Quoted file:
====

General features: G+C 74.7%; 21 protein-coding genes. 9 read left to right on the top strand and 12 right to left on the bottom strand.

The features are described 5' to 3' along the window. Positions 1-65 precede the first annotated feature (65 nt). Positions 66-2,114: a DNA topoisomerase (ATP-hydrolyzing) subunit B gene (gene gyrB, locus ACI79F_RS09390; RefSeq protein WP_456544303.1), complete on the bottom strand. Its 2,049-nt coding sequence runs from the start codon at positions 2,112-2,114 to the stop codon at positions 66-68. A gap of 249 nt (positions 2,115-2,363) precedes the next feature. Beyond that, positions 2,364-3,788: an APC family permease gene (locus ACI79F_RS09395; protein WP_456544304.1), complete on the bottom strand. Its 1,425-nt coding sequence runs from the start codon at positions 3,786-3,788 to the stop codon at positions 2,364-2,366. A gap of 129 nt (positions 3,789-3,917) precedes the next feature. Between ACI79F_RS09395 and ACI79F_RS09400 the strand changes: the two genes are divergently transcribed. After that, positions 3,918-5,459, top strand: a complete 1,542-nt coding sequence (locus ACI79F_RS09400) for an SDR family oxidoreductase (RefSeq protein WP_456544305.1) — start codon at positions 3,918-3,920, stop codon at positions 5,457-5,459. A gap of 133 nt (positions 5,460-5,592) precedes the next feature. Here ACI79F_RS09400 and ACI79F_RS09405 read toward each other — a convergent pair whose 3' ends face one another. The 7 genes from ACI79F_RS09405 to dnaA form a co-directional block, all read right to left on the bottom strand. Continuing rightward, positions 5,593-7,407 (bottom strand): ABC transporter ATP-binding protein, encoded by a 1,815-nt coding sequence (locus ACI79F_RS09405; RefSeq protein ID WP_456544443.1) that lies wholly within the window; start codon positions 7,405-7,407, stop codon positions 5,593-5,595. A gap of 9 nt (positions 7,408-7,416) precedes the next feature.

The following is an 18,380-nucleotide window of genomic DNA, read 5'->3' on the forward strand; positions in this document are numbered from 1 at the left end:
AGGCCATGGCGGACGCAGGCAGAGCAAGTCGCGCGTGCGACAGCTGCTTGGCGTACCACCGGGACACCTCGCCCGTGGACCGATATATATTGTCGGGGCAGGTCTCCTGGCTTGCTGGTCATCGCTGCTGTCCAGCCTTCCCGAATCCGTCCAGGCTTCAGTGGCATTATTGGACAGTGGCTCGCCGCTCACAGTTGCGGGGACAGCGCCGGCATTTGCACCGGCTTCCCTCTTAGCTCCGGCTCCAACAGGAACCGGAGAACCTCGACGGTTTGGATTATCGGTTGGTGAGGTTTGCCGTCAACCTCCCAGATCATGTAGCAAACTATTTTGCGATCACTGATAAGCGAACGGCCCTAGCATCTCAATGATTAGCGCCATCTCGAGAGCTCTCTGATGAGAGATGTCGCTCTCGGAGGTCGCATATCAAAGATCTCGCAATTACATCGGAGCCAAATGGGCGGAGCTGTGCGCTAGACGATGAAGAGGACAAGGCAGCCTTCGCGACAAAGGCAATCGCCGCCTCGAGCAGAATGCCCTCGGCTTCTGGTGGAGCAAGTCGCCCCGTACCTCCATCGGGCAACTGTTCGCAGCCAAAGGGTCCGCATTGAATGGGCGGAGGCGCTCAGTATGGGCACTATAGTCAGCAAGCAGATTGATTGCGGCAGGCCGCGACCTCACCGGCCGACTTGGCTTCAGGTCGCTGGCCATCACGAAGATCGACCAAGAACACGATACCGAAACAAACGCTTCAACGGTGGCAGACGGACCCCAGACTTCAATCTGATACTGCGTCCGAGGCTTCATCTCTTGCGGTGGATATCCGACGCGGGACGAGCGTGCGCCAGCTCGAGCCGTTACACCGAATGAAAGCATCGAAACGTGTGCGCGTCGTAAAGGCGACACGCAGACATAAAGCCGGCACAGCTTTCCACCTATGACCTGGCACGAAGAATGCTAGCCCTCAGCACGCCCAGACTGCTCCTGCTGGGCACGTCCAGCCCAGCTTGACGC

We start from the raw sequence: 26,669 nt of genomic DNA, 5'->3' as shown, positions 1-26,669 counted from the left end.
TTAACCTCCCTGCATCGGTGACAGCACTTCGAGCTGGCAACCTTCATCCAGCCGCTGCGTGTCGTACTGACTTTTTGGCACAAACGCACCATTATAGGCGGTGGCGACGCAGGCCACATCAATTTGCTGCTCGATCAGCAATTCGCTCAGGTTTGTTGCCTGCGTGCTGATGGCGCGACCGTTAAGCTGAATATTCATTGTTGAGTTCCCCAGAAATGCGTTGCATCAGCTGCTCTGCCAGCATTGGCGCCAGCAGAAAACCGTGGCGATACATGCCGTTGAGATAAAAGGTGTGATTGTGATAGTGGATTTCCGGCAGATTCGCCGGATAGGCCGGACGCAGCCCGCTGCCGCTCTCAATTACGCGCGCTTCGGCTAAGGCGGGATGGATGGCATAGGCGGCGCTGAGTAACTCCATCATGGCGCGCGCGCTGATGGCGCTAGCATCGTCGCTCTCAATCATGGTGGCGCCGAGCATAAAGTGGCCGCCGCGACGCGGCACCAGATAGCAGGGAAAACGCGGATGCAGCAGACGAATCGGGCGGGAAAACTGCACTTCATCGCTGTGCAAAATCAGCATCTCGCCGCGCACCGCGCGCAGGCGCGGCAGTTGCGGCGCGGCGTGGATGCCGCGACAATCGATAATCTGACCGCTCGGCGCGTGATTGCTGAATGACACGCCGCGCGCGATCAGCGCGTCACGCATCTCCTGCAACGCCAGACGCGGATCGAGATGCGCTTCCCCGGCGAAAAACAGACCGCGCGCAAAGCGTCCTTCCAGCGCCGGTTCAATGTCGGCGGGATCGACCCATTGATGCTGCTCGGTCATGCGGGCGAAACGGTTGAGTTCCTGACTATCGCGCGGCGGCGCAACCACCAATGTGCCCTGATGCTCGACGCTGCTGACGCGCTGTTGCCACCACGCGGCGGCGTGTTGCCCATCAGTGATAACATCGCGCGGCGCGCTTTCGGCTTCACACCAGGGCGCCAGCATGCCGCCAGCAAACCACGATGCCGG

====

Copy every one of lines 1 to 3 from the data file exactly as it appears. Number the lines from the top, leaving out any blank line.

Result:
General features: G+C 74.7%; 21 protein-coding genes. 9 read left to right on the top strand and 12 right to left on the bottom strand.

The features are described 5' to 3' along the window. Positions 1-65 precede the first annotated feature (65 nt). Positions 66-2,114: a DNA topoisomerase (ATP-hydrolyzing) subunit B gene (gene gyrB, locus ACI79F_RS09390; RefSeq protein WP_456544303.1), complete on the bottom strand. Its 2,049-nt coding sequence runs from the start codon at positions 2,112-2,114 to the stop codon at positions 66-68. A gap of 249 nt (positions 2,115-2,363) precedes the next feature. Beyond that, positions 2,364-3,788: an APC family permease gene (locus ACI79F_RS09395; protein WP_456544304.1), complete on the bottom strand. Its 1,425-nt coding sequence runs from the start codon at positions 3,786-3,788 to the stop codon at positions 2,364-2,366. A gap of 129 nt (positions 3,789-3,917) precedes the next feature. Between ACI79F_RS09395 and ACI79F_RS09400 the strand changes: the two genes are divergently transcribed. After that, positions 3,918-5,459, top strand: a complete 1,542-nt coding sequence (locus ACI79F_RS09400) for an SDR family oxidoreductase (RefSeq protein WP_456544305.1) — start codon at positions 3,918-3,920, stop codon at positions 5,457-5,459. A gap of 133 nt (positions 5,460-5,592) precedes the next feature. Here ACI79F_RS09400 and ACI79F_RS09405 read toward each other — a convergent pair whose 3' ends face one another. The 7 genes from ACI79F_RS09405 to dnaA form a co-directional block, all read right to left on the bottom strand. Continuing rightward, positions 5,593-7,407 (bottom strand): ABC transporter ATP-binding protein, encoded by a 1,815-nt coding sequence (locus ACI79F_RS09405; RefSeq protein ID WP_456544443.1) that lies wholly within the window; start codon positions 7,405-7,407, stop codon positions 5,593-5,595. A gap of 9 nt (positions 7,408-7,416) precedes the next feature.

The following is an 18,380-nucleotide window of genomic DNA, read 5'->3' on the forward strand; positions in this document are numbered from 1 at the left end: